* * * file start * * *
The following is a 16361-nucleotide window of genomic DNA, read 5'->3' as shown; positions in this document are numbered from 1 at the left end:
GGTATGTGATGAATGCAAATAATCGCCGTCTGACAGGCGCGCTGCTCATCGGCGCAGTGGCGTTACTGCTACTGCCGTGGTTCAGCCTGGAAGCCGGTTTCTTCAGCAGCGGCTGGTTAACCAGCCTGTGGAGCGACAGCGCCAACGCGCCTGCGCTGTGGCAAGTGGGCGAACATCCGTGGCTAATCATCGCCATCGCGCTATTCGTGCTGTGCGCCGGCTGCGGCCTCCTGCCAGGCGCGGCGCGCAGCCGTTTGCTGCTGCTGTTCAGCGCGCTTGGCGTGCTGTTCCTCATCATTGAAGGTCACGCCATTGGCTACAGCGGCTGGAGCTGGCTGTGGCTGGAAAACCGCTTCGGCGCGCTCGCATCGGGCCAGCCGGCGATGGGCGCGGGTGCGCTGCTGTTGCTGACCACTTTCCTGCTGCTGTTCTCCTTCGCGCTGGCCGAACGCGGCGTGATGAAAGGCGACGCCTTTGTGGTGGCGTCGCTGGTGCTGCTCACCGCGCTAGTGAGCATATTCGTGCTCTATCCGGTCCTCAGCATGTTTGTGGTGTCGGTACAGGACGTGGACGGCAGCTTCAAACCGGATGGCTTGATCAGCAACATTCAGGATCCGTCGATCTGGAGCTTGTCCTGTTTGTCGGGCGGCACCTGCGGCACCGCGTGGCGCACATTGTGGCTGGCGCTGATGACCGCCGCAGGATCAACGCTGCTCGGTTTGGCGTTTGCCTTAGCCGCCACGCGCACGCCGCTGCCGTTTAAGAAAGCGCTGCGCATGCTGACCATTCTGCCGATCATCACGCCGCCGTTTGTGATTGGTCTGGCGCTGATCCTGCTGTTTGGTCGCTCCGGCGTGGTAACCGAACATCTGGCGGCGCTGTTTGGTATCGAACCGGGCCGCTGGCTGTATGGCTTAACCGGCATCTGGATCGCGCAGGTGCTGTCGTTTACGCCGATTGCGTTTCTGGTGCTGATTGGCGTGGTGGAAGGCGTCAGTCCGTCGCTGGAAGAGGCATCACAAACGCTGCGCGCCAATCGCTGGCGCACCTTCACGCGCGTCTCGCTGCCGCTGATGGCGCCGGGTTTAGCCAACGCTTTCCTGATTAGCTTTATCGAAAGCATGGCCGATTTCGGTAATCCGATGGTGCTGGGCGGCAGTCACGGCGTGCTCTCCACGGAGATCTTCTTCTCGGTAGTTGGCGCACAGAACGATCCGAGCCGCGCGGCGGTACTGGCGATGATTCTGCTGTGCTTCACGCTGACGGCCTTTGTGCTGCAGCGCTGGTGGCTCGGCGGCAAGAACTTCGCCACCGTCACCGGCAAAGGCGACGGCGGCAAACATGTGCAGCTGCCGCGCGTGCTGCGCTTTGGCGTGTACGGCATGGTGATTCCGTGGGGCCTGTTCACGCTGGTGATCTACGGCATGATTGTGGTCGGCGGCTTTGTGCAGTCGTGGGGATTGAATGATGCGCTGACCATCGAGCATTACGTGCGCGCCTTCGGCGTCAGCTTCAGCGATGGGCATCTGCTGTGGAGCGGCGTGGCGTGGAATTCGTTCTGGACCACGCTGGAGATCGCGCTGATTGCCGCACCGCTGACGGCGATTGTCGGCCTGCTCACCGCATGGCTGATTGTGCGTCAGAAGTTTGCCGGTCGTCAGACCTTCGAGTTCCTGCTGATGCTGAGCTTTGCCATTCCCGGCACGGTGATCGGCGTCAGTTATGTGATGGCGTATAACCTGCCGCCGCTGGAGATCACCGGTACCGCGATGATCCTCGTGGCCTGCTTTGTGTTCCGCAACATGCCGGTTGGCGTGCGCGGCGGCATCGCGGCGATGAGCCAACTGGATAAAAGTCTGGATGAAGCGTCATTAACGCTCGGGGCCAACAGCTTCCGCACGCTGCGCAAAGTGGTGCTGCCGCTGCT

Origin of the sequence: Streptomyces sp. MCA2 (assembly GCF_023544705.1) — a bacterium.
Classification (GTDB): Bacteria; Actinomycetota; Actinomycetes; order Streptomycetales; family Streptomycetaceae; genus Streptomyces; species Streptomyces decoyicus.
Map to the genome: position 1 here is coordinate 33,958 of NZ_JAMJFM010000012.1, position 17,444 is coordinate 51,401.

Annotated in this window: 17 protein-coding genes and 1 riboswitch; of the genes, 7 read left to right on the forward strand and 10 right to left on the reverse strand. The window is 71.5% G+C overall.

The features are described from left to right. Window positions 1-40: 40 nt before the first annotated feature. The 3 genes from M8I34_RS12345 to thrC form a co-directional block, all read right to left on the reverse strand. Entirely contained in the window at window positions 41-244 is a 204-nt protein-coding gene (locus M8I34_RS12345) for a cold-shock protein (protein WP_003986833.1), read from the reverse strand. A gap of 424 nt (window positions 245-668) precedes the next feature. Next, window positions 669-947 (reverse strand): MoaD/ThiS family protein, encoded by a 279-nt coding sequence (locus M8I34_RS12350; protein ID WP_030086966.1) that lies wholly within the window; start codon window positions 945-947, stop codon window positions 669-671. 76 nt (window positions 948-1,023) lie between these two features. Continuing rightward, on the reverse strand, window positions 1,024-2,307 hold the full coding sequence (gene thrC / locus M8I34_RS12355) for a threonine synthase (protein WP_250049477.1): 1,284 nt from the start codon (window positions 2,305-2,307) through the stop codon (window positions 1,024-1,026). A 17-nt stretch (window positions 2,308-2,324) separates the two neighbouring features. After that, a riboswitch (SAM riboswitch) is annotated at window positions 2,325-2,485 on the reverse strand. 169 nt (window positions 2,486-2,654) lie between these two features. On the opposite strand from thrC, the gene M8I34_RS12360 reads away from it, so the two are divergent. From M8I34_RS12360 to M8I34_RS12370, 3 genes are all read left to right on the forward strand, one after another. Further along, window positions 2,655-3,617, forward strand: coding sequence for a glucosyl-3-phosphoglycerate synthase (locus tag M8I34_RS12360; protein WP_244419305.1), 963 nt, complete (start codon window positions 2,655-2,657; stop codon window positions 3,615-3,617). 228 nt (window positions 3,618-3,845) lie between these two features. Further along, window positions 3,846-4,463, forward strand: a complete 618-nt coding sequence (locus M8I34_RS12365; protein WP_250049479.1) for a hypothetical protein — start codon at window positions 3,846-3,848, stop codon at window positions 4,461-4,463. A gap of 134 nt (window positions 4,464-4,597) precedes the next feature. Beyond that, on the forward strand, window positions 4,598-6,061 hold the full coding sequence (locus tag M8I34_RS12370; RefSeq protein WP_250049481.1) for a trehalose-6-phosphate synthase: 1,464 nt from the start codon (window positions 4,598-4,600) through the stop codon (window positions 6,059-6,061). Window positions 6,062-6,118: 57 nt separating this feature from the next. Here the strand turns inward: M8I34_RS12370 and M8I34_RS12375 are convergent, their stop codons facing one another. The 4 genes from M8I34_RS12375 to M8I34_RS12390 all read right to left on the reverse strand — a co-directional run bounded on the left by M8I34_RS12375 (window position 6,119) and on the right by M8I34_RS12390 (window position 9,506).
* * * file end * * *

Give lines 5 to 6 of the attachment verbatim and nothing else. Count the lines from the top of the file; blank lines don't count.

Map to the genome: position 1 here is coordinate 33,958 of NZ_JAMJFM010000012.1, position 17,444 is coordinate 51,401.

Annotated in this window: 17 protein-coding genes and 1 riboswitch; of the genes, 7 read left to right on the forward strand and 10 right to left on the reverse strand. The window is 71.5% G+C overall.